Feel Empowered With These Women-Centric Films
Celebrate Women’s Equality Day with some exceptional women
In 1973, Congress designated August 26 as Women’s Equality Day, a holiday that celebrates the 19th Amendment to the United States Constitution, which granted women the right to vote.
To celebrate this holiday, we’re highlighting four films that reiterate the many forms of female empowerment, both now and historically.
In 1918, two years before the 19th Amendment, the British Parliament enacted their first legislation for suffrage. The complex fight that made those laws possible is captured in Sarah Gavron’s Suffragette. Weaving together actual figures, like activist Emmeline Pankhurst (Meryl Streep), and fictional women, like Maud Watts (Carey Mulligan), Abi Morgan’s screenplay highlights how the battle for equality was waged on all fronts. “We were always trying to serve the historical through the fictional,” Morgan tells the British Film Institute, “witnessing the drama through the eyes of ordinary, if militant, suffragettes.” While the story’s events took place more than a century ago, The Washington Post writes, “The moving historical drama Suffragette rings all too true today.”
On The Basis of Sex
Based on the life of Ruth Bader Ginsburg, Mimi Leder’s On The Basis of Sex follows the young law professor (Felicity Jones) encountering a case that will change the nature of gender discrimination and propel her on a path to becoming a Supreme Court justice. The San Francisco Chronicle writes, “Here’s the story of a woman who not only shaped the journey of women in the second half of the 20th century, but whose life embodied that journey.” In her 1972 appeals, Ginsburg successfully challenged the court’s reluctance to acknowledge the reality of women’s lives and their unequal economic status. “It’s not only engrossing legal drama, but a historic look at how one woman helped explode the myth that female subservience is part of the natural order,” acclaims Rolling Stone.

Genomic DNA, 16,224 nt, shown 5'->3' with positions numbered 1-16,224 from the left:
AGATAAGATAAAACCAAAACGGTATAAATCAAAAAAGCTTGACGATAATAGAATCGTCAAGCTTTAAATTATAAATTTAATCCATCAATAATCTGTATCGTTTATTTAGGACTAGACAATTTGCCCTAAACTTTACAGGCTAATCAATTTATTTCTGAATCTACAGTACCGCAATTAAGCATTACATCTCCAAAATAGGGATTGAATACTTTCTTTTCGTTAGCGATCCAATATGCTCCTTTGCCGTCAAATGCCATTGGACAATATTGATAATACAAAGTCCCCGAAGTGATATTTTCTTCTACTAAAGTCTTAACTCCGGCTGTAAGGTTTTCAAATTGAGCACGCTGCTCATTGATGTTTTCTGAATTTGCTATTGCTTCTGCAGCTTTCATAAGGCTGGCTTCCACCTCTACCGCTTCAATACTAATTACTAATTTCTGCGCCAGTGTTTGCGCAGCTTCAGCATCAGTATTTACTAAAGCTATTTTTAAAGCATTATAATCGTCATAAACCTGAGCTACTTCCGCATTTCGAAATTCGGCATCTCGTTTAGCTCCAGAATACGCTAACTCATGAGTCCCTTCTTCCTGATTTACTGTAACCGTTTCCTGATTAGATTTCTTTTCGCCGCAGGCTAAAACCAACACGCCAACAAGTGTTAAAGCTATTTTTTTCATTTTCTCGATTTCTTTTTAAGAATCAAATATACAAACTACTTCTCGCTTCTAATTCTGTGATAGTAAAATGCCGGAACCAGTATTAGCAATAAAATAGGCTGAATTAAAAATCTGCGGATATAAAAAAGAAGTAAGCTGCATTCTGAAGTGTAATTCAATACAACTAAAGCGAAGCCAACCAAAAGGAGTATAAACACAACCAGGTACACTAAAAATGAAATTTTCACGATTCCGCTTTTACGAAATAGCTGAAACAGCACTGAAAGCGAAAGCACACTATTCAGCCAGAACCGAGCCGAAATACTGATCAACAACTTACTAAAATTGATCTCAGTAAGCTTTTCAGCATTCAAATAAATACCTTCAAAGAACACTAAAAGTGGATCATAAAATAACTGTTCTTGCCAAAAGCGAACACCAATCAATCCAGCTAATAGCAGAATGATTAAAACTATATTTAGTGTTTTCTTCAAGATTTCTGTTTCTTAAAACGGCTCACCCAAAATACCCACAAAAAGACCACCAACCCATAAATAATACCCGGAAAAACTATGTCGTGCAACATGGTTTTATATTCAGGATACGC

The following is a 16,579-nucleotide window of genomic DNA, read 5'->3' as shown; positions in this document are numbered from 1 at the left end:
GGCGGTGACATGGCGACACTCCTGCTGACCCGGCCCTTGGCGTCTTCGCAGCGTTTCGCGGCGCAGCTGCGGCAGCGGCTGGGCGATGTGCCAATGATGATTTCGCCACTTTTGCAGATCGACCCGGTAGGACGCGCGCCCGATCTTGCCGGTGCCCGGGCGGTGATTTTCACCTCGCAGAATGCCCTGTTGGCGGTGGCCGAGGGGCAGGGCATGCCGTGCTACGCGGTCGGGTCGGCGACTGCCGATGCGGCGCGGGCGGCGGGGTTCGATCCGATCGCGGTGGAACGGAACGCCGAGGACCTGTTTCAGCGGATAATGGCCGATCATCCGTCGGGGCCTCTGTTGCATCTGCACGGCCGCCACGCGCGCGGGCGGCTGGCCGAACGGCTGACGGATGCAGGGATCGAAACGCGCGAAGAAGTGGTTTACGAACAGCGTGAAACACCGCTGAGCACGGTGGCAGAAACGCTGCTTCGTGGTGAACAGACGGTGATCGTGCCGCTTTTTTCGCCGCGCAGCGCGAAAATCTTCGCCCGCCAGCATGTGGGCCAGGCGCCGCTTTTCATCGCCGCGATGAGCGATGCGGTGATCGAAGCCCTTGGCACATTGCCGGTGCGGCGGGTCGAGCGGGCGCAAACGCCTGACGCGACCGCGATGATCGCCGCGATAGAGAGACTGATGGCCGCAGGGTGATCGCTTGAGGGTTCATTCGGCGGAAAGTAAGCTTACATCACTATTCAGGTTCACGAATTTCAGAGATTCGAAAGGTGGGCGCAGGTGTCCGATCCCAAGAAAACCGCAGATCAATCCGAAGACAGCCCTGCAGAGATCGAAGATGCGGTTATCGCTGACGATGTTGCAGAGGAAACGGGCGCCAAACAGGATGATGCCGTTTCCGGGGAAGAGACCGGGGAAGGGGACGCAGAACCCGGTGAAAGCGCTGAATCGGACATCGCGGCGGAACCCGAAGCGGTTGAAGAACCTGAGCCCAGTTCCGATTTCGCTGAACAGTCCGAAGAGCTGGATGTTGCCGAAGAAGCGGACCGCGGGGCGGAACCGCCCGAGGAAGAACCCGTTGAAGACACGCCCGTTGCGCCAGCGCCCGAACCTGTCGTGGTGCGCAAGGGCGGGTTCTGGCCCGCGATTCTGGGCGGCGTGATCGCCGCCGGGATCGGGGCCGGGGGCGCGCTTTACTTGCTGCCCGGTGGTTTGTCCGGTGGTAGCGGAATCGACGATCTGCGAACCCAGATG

A Thousand and One
In A Thousand and One, A. V. Rockwell crafts a moving testament to the strength and endurance of a Black woman living in NYC in the 1990s and 2000s. “I felt like the experiences of Black women in society were overlooked—not only within society, though, but even within our own communities and families,” Rockwell tells Indiewire. As Inez (Teyana Taylor) raises her son in Harlem, the economic and political challenges she faces keep changing, causing her to adapt as well. “Rockwell’s vigorous detailing of personal life…is at the heart of its political vision and of its dramatic strength,” writes The New Yorker, adding, “under such pressures as its characters confront, there’s no such thing as ordinary life.”
Director Autumn de Wilde worked with screenwriter Eleanor Catton to create EMMA., one of the few adaptations of Jane Austen imagined largely by women. De Wilde recounts to Big Issue how she asked Catton at one point, “Hey, is this its first time with a woman director and screenwriter?” Anya Taylor-Joy's performance as the title character captures de Wilde’s description in Women and Hollywood that Emma “was a smart genius with independent thoughts that were burdened by the rules of the time.” While the main character conforms to the norms in desiring a good marriage and a fine home, “the headstrong and opinionated Emma feels empowered in a distinctly 21st-century manner,” writes the BFI.